I modeled a new case in Sketchup that accommodates the Pi 4B connectors, the fan, and a folding camera mast. The case also needed vents which I created in 3D text with the name of my big printer, X3REX. I blinged it up by turning the hole in the "R" into a D and I printed that in a contrasting color, just for fun. I also liked the idea of yellow and magenta, as if it's radioactive. Routing the fan wires to prevent them from hitting the fan took a few attempts and changes in the case design, but ultimately, I got them out of the way. The new case design is available on Tingiverse. I assembled everything and got ready for the software installation.
I chose to just download a system image from Octoprint.org as the basis for this project. Just follow the installation instructions on the Download page to create the bootable microSD card and configure the network. I put the SD card into the Pi and booted it up and was happy that no smoke came out. The Octoprint image is for a headless system, so there was just a login prompt on the display. I plugged in a keyboard and mouse, logged in, and moved on to install the PiTFT drivers. As I stated in the opening paragraph, it was much easier than it was 4 years ago. Since the operating system is already installed, you can jump down to the Installer script section of the Adafruit PiTFT Easy Install page. The installer walks you through display selection, screen rotation, and if you want to the console to appear on the PiTFT rather than HDMI output. If you mess this up, don't worry, just run the script again and choose the correct configuration.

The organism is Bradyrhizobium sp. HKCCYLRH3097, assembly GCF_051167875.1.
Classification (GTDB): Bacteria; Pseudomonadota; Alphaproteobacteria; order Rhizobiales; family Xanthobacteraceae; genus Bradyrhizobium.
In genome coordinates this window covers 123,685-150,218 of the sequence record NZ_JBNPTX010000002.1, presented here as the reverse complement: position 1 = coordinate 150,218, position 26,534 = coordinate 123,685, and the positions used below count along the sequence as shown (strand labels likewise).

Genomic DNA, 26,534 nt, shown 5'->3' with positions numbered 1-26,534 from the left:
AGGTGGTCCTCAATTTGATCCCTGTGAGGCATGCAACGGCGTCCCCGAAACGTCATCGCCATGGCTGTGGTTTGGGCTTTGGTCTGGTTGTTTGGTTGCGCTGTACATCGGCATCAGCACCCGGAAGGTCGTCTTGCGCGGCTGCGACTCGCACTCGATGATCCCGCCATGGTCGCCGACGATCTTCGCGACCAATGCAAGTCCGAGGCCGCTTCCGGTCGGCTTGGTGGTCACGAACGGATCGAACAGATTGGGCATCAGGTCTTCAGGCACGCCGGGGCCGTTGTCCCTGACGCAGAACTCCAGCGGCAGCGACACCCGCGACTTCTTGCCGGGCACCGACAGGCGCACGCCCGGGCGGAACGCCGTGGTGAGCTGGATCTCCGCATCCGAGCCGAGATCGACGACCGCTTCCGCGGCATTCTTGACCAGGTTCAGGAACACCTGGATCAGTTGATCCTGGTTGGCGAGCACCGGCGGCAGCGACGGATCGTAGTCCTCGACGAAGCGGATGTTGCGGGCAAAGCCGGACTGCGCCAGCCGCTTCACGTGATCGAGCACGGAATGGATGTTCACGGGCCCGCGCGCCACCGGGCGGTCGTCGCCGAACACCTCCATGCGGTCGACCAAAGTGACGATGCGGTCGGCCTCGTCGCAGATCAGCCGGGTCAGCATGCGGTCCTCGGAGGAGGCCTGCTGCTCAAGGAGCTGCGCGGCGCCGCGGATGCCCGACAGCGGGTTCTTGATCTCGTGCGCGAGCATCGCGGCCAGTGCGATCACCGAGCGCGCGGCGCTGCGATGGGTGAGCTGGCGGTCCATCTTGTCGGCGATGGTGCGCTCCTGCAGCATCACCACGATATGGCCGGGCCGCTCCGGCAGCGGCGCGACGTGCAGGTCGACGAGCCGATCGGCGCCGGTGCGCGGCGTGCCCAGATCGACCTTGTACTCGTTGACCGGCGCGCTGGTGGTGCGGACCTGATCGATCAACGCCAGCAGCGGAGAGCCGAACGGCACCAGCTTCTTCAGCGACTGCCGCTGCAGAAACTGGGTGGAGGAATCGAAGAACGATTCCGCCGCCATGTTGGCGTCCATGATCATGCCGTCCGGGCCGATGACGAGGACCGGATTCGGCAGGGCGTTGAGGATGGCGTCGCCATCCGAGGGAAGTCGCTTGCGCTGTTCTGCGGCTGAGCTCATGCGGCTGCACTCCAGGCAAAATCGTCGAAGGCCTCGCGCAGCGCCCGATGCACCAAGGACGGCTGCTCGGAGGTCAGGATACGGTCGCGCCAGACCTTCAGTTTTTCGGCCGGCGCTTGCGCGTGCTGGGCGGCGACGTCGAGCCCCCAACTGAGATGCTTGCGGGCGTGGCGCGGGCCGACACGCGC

Getting the tactile buttons to work was a whole different story since the Adafruit site doesn't have any information on this any longer. Fortunately, I had that in my earlier blog post, so I simply copied the python script and updated the /etc/rc.local file to run it at boot up. But it didn't work! I took a look at the file and saw that it was trying to execute os.system("sudo sh -c \"echo '0' > /sys/class/gpio/gpio508/value\""), which was not a valid command. I went back to the Adafruit site, digging deep into the PiTFT support documentation and found a page on Backlight Control. Here i found that turning on and off backlight was accomplished with sudo sh -c 'echo "1" > /sys/class/backlight/soc\:backlight/brightness' . I replaced the lines in my original python script with these lines, and button 3 on the PiTFT now switches the backlight on and off. Since the original power down script no longer worked, I edited button 1 in the python script to execute sudo halt. The new python script and instructions are available on my GitHub project.